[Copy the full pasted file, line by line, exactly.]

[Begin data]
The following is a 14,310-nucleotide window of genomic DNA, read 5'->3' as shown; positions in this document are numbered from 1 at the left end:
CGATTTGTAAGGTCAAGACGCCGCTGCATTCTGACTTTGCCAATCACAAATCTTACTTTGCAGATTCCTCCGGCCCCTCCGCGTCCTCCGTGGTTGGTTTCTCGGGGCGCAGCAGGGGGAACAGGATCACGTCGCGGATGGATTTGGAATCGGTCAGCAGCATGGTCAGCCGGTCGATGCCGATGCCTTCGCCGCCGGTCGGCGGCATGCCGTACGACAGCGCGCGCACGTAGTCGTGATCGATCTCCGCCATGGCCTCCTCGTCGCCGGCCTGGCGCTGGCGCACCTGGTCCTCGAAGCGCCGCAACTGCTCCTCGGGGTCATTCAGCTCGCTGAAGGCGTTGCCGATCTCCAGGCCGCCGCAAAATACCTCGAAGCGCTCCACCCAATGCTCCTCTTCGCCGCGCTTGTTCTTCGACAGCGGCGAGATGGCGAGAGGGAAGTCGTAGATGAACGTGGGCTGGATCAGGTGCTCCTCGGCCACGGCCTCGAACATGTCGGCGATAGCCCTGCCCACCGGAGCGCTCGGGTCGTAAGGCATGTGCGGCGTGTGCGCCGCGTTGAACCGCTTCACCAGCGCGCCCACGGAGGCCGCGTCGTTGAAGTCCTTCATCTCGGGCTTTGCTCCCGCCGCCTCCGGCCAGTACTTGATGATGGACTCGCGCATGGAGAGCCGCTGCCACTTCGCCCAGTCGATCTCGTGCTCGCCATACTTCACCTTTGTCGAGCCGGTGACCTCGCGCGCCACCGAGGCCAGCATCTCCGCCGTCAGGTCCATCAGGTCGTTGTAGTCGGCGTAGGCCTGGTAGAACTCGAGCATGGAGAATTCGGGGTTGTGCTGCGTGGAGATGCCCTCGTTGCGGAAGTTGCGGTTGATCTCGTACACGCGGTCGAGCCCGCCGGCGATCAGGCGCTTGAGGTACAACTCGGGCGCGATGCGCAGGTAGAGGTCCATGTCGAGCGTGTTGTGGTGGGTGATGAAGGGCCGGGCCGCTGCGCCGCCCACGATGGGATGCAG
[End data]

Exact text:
The following is a 14,310-nucleotide window of genomic DNA, read 5'->3' as shown; positions in this document are numbered from 1 at the left end:
CGATTTGTAAGGTCAAGACGCCGCTGCATTCTGACTTTGCCAATCACAAATCTTACTTTGCAGATTCCTCCGGCCCCTCCGCGTCCTCCGTGGTTGGTTTCTCGGGGCGCAGCAGGGGGAACAGGATCACGTCGCGGATGGATTTGGAATCGGTCAGCAGCATGGTCAGCCGGTCGATGCCGATGCCTTCGCCGCCGGTCGGCGGCATGCCGTACGACAGCGCGCGCACGTAGTCGTGATCGATCTCCGCCATGGCCTCCTCGTCGCCGGCCTGGCGCTGGCGCACCTGGTCCTCGAAGCGCCGCAACTGCTCCTCGGGGTCATTCAGCTCGCTGAAGGCGTTGCCGATCTCCAGGCCGCCGCAAAATACCTCGAAGCGCTCCACCCAATGCTCCTCTTCGCCGCGCTTGTTCTTCGACAGCGGCGAGATGGCGAGAGGGAAGTCGTAGATGAACGTGGGCTGGATCAGGTGCTCCTCGGCCACGGCCTCGAACATGTCGGCGATAGCCCTGCCCACCGGAGCGCTCGGGTCGTAAGGCATGTGCGGCGTGTGCGCCGCGTTGAACCGCTTCACCAGCGCGCCCACGGAGGCCGCGTCGTTGAAGTCCTTCATCTCGGGCTTTGCTCCCGCCGCCTCCGGCCAGTACTTGATGATGGACTCGCGCATGGAGAGCCGCTGCCACTTCGCCCAGTCGATCTCGTGCTCGCCATACTTCACCTTTGTCGAGCCGGTGACCTCGCGCGCCACCGAGGCCAGCATCTCCGCCGTCAGGTCCATCAGGTCGTTGTAGTCGGCGTAGGCCTGGTAGAACTCGAGCATGGAGAATTCGGGGTTGTGCTGCGTGGAGATGCCCTCGTTGCGGAAGTTGCGGTTGATCTCGTACACGCGGTCGAGCCCGCCGGCGATCAGGCGCTTGAGGTACAACTCGGGCGCGATGCGCAGGTAGAGGTCCATGTCGAGCGTGTTGTGGTGGGTGATGAAGGGCCGGGCCGCTGCGCCGCCCACGATGGGATGCAG